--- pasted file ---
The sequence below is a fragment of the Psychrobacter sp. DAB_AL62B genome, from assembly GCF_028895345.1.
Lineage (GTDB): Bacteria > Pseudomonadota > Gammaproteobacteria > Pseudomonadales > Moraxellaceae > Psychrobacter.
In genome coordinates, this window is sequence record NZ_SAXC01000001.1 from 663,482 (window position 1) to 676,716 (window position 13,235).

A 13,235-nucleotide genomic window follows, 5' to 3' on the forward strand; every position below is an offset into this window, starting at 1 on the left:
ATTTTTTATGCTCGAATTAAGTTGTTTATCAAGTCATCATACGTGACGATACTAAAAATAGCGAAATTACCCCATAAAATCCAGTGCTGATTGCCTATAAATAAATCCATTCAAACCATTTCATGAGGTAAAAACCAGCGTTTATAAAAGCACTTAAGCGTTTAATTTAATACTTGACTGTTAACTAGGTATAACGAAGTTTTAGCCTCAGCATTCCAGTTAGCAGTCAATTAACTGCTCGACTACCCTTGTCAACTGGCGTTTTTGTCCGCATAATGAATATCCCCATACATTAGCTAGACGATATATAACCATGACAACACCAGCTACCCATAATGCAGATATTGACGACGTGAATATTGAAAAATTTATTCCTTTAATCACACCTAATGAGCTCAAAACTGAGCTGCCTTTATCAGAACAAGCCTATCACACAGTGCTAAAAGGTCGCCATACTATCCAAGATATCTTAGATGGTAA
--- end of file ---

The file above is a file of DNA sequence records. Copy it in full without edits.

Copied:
The sequence below is a fragment of the Psychrobacter sp. DAB_AL62B genome, from assembly GCF_028895345.1.
Lineage (GTDB): Bacteria > Pseudomonadota > Gammaproteobacteria > Pseudomonadales > Moraxellaceae > Psychrobacter.
In genome coordinates, this window is sequence record NZ_SAXC01000001.1 from 663,482 (window position 1) to 676,716 (window position 13,235).

A 13,235-nucleotide genomic window follows, 5' to 3' on the forward strand; every position below is an offset into this window, starting at 1 on the left:
ATTTTTTATGCTCGAATTAAGTTGTTTATCAAGTCATCATACGTGACGATACTAAAAATAGCGAAATTACCCCATAAAATCCAGTGCTGATTGCCTATAAATAAATCCATTCAAACCATTTCATGAGGTAAAAACCAGCGTTTATAAAAGCACTTAAGCGTTTAATTTAATACTTGACTGTTAACTAGGTATAACGAAGTTTTAGCCTCAGCATTCCAGTTAGCAGTCAATTAACTGCTCGACTACCCTTGTCAACTGGCGTTTTTGTCCGCATAATGAATATCCCCATACATTAGCTAGACGATATATAACCATGACAACACCAGCTACCCATAATGCAGATATTGACGACGTGAATATTGAAAAATTTATTCCTTTAATCACACCTAATGAGCTCAAAACTGAGCTGCCTTTATCAGAACAAGCCTATCACACAGTGCTAAAAGGTCGCCATACTATCCAAGATATCTTAGATGGTAA